In the shower with…

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Eyes closed, I see myself standing alone in a glass cubicle. The water, a little hotter than necessary, is cascading over my head and down the natural curves of my body. The glass fogs up as the steam rises off my bare limbs, giving me complete privacy to find comfort in my own nakedness.

I start moving, twirling slowly under the spray, as if I’m dancing sensually to the rhythm of the water droplets. I can feel myself relaxing, enjoying the warmth and safety of this private cocoon.

While inhaling the sweet, aromatic scent of the handmade bath soap, I run my hands along the contour of my nudity, without any inhibition. I’m touching, massaging, caressing and feeling my body all over, valuing the freedom to explore myself physically and intimately, without judgement from anyone other than me. My skin, slightly reddened, is tingling all over.

Abruptly, the stream of water is cut off. I open my eyes and, through the haze, I see that I’m sitting, not standing. There is no glass cubicle, just a big, open shower. It all feels kind of cold and stark, really. I’m aware that I’m not alone. Instinctively, I want to cover up my body.

As my arm is lifted, I’m brought reeling back to reality.

Minutes earlier, I was wheeled into the bathroom on a commode by my personal care assistant for my daily shower.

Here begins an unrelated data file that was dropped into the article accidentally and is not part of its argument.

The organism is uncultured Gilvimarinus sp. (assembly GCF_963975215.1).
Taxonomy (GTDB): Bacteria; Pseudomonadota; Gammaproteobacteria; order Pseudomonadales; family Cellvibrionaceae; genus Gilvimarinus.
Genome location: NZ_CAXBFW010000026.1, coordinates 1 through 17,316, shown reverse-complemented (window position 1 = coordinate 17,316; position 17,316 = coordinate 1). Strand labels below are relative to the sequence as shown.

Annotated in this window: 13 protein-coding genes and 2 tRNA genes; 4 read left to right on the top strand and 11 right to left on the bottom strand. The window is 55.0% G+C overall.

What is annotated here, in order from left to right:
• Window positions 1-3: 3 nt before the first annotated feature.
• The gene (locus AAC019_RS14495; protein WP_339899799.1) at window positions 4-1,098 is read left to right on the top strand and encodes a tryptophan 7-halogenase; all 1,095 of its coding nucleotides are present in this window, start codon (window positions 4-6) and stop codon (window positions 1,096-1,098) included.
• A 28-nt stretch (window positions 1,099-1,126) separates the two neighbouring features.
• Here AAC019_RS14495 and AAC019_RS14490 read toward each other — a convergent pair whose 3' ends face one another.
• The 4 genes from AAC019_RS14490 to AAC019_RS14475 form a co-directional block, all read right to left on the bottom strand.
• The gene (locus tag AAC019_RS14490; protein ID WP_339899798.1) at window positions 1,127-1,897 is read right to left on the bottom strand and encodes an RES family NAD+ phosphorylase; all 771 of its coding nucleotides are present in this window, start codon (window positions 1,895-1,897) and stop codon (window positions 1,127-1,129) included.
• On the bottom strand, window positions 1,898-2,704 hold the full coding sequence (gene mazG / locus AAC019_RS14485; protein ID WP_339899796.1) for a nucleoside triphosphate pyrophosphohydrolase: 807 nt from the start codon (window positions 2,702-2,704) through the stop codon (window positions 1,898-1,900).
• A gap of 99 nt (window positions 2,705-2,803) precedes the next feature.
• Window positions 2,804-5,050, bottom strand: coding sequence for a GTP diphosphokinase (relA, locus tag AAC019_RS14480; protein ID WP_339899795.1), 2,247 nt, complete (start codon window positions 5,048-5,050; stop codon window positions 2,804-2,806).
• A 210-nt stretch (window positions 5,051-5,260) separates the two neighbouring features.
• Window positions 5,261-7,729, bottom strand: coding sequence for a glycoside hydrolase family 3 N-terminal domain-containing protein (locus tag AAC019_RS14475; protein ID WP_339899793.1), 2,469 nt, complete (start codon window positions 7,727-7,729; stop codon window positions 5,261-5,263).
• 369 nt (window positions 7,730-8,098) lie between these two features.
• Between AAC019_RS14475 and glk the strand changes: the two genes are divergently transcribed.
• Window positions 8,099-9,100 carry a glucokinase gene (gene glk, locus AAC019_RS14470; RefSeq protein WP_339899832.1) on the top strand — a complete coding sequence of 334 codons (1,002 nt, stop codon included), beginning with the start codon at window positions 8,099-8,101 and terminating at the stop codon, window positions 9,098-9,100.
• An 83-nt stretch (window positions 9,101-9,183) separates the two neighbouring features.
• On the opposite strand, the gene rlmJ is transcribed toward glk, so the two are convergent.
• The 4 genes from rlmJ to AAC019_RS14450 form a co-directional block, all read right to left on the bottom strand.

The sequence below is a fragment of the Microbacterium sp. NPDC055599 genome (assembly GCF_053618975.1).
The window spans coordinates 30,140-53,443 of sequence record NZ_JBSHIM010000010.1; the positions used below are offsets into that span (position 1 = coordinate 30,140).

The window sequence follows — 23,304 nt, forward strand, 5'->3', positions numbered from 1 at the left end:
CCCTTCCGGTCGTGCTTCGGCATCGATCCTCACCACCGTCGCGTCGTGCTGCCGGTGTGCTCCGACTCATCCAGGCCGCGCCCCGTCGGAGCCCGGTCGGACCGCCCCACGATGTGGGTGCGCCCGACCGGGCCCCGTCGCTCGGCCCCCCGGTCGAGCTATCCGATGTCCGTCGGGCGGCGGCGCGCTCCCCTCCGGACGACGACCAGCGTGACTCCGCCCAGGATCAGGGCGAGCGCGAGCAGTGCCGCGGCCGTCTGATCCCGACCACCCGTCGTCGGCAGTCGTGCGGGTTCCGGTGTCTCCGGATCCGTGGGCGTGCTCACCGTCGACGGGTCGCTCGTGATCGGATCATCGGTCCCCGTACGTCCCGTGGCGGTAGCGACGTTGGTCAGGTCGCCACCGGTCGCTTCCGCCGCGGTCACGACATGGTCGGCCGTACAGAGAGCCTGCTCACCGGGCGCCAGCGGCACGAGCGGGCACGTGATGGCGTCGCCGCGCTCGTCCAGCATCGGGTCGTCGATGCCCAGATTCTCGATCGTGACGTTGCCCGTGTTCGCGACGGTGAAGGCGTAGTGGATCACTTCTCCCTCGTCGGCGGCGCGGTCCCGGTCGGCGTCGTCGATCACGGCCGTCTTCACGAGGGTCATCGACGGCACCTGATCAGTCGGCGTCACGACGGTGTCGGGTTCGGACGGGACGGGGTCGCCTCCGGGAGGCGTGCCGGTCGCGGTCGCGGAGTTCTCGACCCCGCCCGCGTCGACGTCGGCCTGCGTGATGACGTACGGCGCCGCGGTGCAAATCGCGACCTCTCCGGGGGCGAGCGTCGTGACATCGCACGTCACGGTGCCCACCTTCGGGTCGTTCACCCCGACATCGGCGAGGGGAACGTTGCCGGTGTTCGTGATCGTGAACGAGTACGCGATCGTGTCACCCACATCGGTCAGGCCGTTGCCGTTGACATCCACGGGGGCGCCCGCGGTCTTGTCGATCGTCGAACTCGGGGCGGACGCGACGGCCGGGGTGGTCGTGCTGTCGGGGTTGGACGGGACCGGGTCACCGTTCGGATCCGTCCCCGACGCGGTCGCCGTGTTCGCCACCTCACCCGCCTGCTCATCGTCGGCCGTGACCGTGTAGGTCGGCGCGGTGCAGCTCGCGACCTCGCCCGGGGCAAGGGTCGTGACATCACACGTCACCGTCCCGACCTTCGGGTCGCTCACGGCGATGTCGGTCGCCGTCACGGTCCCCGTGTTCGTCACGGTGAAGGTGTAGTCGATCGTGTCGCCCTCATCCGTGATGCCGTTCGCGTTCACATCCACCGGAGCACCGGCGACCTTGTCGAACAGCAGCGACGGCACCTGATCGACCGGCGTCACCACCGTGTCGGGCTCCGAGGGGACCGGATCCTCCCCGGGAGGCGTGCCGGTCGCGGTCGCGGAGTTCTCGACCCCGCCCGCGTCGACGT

As she positioned the commode, I caught a glimpse of myself, from the shoulders up, in the mirror. My hair looked as if I’d been dragged through the woods backwards, resembling a wild woman who’d had all night, carnal sex and whose body had been tamed by paralysis.

Instantly I felt self-conscious and wished that I could straighten my hair. I glared back at the pathetic image in the mirror, feeling a deep sense of shame.

My care assistant turned on the water behind me and adjusted it to the right temperature. She pointed the hand shower onto the back of my neck and awaited my approval. I instructed her to make it a little hotter.

I closed my eyes as she let the water wash over my head at full pressure and, for a few moments, I remembered what it felt like to shower, really shower, all by myself.

As she closes the tap, I long, with every fibre of my being, to be able to take one last shower on my own.
She continues, now, through the routine of washing me, methodically moving the soapy cloth in a gentle circular motion, working her way down my body. Neck. Shoulders. Right boob, lift, wash, drop. Left boob, lift, wash, drop. It all seems so mechanical, without any feeling.

I attempt conversation by asking her something. She mumbles an answer. She’s grumpy, and probably tired. So am I. I’d had a bad night. Feeling a tinge of guilt for waking her too many times through the night, I decide to quit the chat.

She’s not much of a morning person anyway, and it doesn’t help that I’m not either. She gently spreads my legs apart at the knees. After all this time, I can still barely stand the thought of anyone washing my fanny, let alone watching her do it.